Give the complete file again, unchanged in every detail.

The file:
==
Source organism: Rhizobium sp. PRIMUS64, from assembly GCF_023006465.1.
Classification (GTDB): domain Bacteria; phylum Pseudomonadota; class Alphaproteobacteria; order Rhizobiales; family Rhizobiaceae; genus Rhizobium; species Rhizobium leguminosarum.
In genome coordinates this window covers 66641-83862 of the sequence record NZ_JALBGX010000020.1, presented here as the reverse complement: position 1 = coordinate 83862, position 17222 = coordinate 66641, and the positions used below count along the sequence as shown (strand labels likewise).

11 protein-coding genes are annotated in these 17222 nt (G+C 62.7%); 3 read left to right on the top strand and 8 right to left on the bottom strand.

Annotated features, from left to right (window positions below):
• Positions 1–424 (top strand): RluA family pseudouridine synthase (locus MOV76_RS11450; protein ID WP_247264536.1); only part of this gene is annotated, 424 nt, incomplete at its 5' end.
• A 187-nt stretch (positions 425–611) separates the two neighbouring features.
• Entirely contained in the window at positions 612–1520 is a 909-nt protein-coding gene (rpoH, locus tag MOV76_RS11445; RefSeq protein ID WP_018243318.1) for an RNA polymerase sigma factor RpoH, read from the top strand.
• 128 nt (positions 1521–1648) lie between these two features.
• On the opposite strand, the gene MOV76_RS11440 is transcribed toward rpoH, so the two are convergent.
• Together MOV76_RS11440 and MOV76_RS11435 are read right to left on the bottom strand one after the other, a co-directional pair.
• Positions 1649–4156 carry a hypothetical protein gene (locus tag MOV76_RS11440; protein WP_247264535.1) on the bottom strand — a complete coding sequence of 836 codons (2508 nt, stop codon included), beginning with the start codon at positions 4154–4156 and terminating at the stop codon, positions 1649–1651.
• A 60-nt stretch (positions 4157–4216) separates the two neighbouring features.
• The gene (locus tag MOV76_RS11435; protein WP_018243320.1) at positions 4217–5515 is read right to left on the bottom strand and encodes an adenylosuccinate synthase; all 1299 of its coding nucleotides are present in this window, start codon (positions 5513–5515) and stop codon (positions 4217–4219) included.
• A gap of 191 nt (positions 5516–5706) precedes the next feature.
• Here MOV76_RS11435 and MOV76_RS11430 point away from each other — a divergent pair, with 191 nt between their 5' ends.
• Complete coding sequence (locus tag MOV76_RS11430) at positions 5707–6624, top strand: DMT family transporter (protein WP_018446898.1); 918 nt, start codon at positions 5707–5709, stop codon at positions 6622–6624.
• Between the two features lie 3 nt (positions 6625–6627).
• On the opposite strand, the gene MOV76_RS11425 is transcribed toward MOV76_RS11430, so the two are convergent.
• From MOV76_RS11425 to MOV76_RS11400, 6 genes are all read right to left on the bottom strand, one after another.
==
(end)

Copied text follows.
Source organism: Rhizobium sp. PRIMUS64, from assembly GCF_023006465.1.
Classification (GTDB): domain Bacteria; phylum Pseudomonadota; class Alphaproteobacteria; order Rhizobiales; family Rhizobiaceae; genus Rhizobium; species Rhizobium leguminosarum.
In genome coordinates this window covers 66641-83862 of the sequence record NZ_JALBGX010000020.1, presented here as the reverse complement: position 1 = coordinate 83862, position 17222 = coordinate 66641, and the positions used below count along the sequence as shown (strand labels likewise).

11 protein-coding genes are annotated in these 17222 nt (G+C 62.7%); 3 read left to right on the top strand and 8 right to left on the bottom strand.

Annotated features, from left to right (window positions below):
• Positions 1–424 (top strand): RluA family pseudouridine synthase (locus MOV76_RS11450; protein ID WP_247264536.1); only part of this gene is annotated, 424 nt, incomplete at its 5' end.
• A 187-nt stretch (positions 425–611) separates the two neighbouring features.
• Entirely contained in the window at positions 612–1520 is a 909-nt protein-coding gene (rpoH, locus tag MOV76_RS11445; RefSeq protein ID WP_018243318.1) for an RNA polymerase sigma factor RpoH, read from the top strand.
• 128 nt (positions 1521–1648) lie between these two features.
• On the opposite strand, the gene MOV76_RS11440 is transcribed toward rpoH, so the two are convergent.
• Together MOV76_RS11440 and MOV76_RS11435 are read right to left on the bottom strand one after the other, a co-directional pair.
• Positions 1649–4156 carry a hypothetical protein gene (locus tag MOV76_RS11440; protein WP_247264535.1) on the bottom strand — a complete coding sequence of 836 codons (2508 nt, stop codon included), beginning with the start codon at positions 4154–4156 and terminating at the stop codon, positions 1649–1651.
• A 60-nt stretch (positions 4157–4216) separates the two neighbouring features.
• The gene (locus tag MOV76_RS11435; protein WP_018243320.1) at positions 4217–5515 is read right to left on the bottom strand and encodes an adenylosuccinate synthase; all 1299 of its coding nucleotides are present in this window, start codon (positions 5513–5515) and stop codon (positions 4217–4219) included.
• A gap of 191 nt (positions 5516–5706) precedes the next feature.
• Here MOV76_RS11435 and MOV76_RS11430 point away from each other — a divergent pair, with 191 nt between their 5' ends.
• Complete coding sequence (locus tag MOV76_RS11430) at positions 5707–6624, top strand: DMT family transporter (protein WP_018446898.1); 918 nt, start codon at positions 5707–5709, stop codon at positions 6622–6624.
• Between the two features lie 3 nt (positions 6625–6627).
• On the opposite strand, the gene MOV76_RS11425 is transcribed toward MOV76_RS11430, so the two are convergent.
• From MOV76_RS11425 to MOV76_RS11400, 6 genes are all read right to left on the bottom strand, one after another.